Early signs of lung cancer
By Nancy Kupka, PhD, RN Mar 17, 2022 • 6 min
Lung cancer is the leading cause of death from cancer in the U.S.
However, the earlier lung cancer is found, the more likely it is to be successfully treated. Here we'll discuss signs of lung cancer and how the disease is diagnosed.
What does lung cancer feel like?
Unfortunately, you can't feel a tumor in your lungs, and most lung cancers do not cause any symptoms until they have spread. Lung cancer begins in the lungs and may spread to lymph nodes or other organs in the body, such as the brain. Cancer from other organs may also spread to the lungs.
The symptoms of lung cancer are similar among men and women, but the rates of diagnosis differ, with a trending increase in lung cancer among women. People with lung cancer usually first see their family doctor with symptoms that can be caused by a host of other illnesses. Early signs of lung cancer do occur but are often similar to symptoms of other conditions.
Symptoms of lung cancer
The most common early symptoms of lung cancer include:
- A cough that does not go away or gets worse over a long period of time
- Coughing up blood-tinged or rust-colored spit or phlegm
- Infections, such as bronchitis and pneumonia, that don't go away or keep coming back
- Shortness of breath or wheezing without a history of respiratory problems or a cold
- Chest pain that is often worse with deep breathing, coughing or laughing
- Hoarseness or trouble speaking
- Loss of appetite and unexplained weight loss
- Tiredness or weakness
- Swelling of the glands in your chest and neck
Lung cancer symptoms can also affect other parts of your body, but this is usually a result of cancer spreading to those other areas. These symptoms might include:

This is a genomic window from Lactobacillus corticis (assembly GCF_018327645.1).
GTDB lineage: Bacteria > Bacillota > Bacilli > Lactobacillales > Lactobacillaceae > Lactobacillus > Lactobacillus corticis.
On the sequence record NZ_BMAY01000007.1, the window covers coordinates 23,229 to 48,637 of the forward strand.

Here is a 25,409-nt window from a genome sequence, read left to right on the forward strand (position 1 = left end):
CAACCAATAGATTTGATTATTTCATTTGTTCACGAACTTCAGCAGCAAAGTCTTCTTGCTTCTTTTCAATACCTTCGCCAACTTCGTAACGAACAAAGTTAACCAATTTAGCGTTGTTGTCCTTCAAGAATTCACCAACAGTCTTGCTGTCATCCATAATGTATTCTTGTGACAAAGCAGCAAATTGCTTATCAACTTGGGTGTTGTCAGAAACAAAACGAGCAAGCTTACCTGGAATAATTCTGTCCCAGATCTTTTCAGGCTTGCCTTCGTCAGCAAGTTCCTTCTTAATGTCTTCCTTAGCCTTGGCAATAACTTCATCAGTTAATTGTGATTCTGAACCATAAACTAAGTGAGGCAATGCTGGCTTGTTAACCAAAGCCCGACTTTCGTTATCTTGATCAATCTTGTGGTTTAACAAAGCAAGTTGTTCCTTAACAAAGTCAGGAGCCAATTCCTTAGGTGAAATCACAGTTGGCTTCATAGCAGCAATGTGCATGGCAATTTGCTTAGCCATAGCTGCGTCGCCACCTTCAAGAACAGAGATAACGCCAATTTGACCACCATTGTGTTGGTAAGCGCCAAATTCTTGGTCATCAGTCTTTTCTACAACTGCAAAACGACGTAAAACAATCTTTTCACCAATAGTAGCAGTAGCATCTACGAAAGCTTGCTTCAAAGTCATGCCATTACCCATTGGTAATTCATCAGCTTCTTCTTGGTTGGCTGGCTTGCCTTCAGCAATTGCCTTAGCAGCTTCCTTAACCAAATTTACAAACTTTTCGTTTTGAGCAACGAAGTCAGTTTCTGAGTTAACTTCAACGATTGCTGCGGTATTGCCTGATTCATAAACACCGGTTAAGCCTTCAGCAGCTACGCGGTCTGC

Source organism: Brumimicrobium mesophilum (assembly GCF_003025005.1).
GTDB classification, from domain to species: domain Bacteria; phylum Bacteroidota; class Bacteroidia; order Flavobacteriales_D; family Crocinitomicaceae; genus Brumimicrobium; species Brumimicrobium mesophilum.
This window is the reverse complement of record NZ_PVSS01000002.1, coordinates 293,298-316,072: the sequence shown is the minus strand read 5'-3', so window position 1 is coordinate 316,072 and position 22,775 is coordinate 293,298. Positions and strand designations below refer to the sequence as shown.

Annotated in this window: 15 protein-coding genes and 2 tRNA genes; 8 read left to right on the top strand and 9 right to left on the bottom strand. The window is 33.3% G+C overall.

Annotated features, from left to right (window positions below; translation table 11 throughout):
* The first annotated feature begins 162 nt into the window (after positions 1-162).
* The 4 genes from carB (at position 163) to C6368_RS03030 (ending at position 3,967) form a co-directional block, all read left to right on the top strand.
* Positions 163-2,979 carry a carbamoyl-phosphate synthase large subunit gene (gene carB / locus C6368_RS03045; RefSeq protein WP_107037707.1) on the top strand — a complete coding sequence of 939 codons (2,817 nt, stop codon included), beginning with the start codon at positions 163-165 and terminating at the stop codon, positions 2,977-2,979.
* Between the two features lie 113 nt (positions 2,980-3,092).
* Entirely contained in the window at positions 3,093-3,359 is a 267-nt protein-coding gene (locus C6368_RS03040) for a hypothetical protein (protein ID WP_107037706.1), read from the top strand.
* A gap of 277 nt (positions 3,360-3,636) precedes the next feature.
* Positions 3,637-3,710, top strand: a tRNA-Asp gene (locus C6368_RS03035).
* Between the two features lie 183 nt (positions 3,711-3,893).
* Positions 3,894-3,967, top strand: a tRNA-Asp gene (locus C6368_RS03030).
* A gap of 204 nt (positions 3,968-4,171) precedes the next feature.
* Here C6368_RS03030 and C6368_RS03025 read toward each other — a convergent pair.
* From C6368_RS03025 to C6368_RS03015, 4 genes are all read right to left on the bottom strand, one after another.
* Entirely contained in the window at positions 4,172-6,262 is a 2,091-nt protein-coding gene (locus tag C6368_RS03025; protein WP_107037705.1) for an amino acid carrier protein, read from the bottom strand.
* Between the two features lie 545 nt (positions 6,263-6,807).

- Bone pain, like hip pain or back pain, or fractures with or without injury
- Neurological symptoms, such as headache, weakness or numbness of an arm or leg, dizziness, balance problems or seizures
- Jaundice (yellowing of the skin and eyes), which can occur when cancer spreads to the liver
- Swelling of the lymph nodes
- Blood clots
Some lung cancers can cause specific groups of symptoms known as syndromes. Some of these syndromes, like Horner's syndrome, impact the nerves of the eye and part of the face, causing drooping or weakness of one upper eyelid, a small pupil and decreased sweating on the same side of the face. Other syndromes, like superior vena cava syndrome, can lead to swelling in the face, neck, arms and upper chest, as well as headaches, dizziness and a change in or loss of consciousness. Paraneoplastic syndromes, for instance, make hormone-like substances that enter the bloodstream and cause problems in distant tissues and organs, even though the cancer has not spread to those places.
How is lung cancer diagnosed?
To diagnose lung cancer, your healthcare provider will ask about your health history and symptoms, conduct a thorough clinical evaluation and a variety of tests. The only recommended lung cancer screening test is low-dose computed tomography (also called a low-dose CT scan or LDCT). LDCT combines special X-ray equipment with sophisticated computers to produce multiple, cross-sectional images of the inside of the body while using less radiation than a conventional CT scan.
If you have any symptoms of lung cancer, see your healthcare provider for lung cancer screening. Finding lung cancer in its early stages before it spreads often means it responds better to treatment.
Clinically reviewed and updated March 2022.